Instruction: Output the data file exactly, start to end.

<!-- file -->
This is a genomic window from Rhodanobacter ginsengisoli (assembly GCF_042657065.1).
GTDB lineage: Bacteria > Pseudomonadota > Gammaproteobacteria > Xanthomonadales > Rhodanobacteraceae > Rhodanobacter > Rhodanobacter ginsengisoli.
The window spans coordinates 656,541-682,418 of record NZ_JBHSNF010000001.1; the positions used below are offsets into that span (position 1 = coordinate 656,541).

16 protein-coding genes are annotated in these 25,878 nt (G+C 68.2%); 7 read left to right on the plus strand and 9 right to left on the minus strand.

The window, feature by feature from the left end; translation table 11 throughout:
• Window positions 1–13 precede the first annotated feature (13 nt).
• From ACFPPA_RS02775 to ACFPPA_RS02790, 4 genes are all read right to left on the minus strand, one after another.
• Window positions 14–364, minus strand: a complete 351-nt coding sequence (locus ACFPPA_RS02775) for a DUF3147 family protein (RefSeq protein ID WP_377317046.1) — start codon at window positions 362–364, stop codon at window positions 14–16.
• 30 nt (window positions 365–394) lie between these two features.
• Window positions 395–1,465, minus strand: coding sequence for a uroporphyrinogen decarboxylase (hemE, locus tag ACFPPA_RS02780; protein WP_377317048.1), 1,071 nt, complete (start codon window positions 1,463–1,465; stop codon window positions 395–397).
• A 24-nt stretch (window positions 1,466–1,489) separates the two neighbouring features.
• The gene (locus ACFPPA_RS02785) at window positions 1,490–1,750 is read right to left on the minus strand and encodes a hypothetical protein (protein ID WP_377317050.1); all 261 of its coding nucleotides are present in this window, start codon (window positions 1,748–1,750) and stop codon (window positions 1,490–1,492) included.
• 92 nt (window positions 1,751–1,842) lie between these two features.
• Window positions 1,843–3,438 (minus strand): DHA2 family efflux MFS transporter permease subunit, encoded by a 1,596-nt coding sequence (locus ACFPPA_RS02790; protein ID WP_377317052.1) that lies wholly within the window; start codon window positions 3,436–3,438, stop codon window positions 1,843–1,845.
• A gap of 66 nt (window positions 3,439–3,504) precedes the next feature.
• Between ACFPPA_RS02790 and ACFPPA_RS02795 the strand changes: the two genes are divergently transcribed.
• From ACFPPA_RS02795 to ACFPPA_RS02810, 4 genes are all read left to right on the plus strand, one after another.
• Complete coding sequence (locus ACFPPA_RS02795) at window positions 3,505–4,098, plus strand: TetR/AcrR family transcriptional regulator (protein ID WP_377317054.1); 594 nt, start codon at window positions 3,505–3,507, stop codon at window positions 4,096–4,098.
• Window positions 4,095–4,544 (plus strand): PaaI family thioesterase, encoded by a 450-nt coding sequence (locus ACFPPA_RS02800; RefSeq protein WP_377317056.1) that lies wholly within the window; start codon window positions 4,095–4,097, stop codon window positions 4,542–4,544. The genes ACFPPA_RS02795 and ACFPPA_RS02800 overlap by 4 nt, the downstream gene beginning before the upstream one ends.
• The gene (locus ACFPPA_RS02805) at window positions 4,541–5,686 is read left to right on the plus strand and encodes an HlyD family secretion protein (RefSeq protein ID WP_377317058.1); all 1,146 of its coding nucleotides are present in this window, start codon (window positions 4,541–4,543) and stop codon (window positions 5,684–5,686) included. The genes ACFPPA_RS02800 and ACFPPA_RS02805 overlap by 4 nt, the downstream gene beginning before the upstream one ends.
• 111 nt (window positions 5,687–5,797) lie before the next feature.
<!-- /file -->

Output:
This is a genomic window from Rhodanobacter ginsengisoli (assembly GCF_042657065.1).
GTDB lineage: Bacteria > Pseudomonadota > Gammaproteobacteria > Xanthomonadales > Rhodanobacteraceae > Rhodanobacter > Rhodanobacter ginsengisoli.
The window spans coordinates 656,541-682,418 of record NZ_JBHSNF010000001.1; the positions used below are offsets into that span (position 1 = coordinate 656,541).

16 protein-coding genes are annotated in these 25,878 nt (G+C 68.2%); 7 read left to right on the plus strand and 9 right to left on the minus strand.

The window, feature by feature from the left end; translation table 11 throughout:
• Window positions 1–13 precede the first annotated feature (13 nt).
• From ACFPPA_RS02775 to ACFPPA_RS02790, 4 genes are all read right to left on the minus strand, one after another.
• Window positions 14–364, minus strand: a complete 351-nt coding sequence (locus ACFPPA_RS02775) for a DUF3147 family protein (RefSeq protein ID WP_377317046.1) — start codon at window positions 362–364, stop codon at window positions 14–16.
• 30 nt (window positions 365–394) lie between these two features.
• Window positions 395–1,465, minus strand: coding sequence for a uroporphyrinogen decarboxylase (hemE, locus tag ACFPPA_RS02780; protein WP_377317048.1), 1,071 nt, complete (start codon window positions 1,463–1,465; stop codon window positions 395–397).
• A 24-nt stretch (window positions 1,466–1,489) separates the two neighbouring features.
• The gene (locus ACFPPA_RS02785) at window positions 1,490–1,750 is read right to left on the minus strand and encodes a hypothetical protein (protein ID WP_377317050.1); all 261 of its coding nucleotides are present in this window, start codon (window positions 1,748–1,750) and stop codon (window positions 1,490–1,492) included.
• 92 nt (window positions 1,751–1,842) lie between these two features.
• Window positions 1,843–3,438 (minus strand): DHA2 family efflux MFS transporter permease subunit, encoded by a 1,596-nt coding sequence (locus ACFPPA_RS02790; protein ID WP_377317052.1) that lies wholly within the window; start codon window positions 3,436–3,438, stop codon window positions 1,843–1,845.
• A gap of 66 nt (window positions 3,439–3,504) precedes the next feature.
• Between ACFPPA_RS02790 and ACFPPA_RS02795 the strand changes: the two genes are divergently transcribed.
• From ACFPPA_RS02795 to ACFPPA_RS02810, 4 genes are all read left to right on the plus strand, one after another.
• Complete coding sequence (locus ACFPPA_RS02795) at window positions 3,505–4,098, plus strand: TetR/AcrR family transcriptional regulator (protein ID WP_377317054.1); 594 nt, start codon at window positions 3,505–3,507, stop codon at window positions 4,096–4,098.
• Window positions 4,095–4,544 (plus strand): PaaI family thioesterase, encoded by a 450-nt coding sequence (locus ACFPPA_RS02800; RefSeq protein WP_377317056.1) that lies wholly within the window; start codon window positions 4,095–4,097, stop codon window positions 4,542–4,544. The genes ACFPPA_RS02795 and ACFPPA_RS02800 overlap by 4 nt, the downstream gene beginning before the upstream one ends.
• The gene (locus ACFPPA_RS02805) at window positions 4,541–5,686 is read left to right on the plus strand and encodes an HlyD family secretion protein (RefSeq protein ID WP_377317058.1); all 1,146 of its coding nucleotides are present in this window, start codon (window positions 4,541–4,543) and stop codon (window positions 5,684–5,686) included. The genes ACFPPA_RS02800 and ACFPPA_RS02805 overlap by 4 nt, the downstream gene beginning before the upstream one ends.
• 111 nt (window positions 5,687–5,797) lie before the next feature.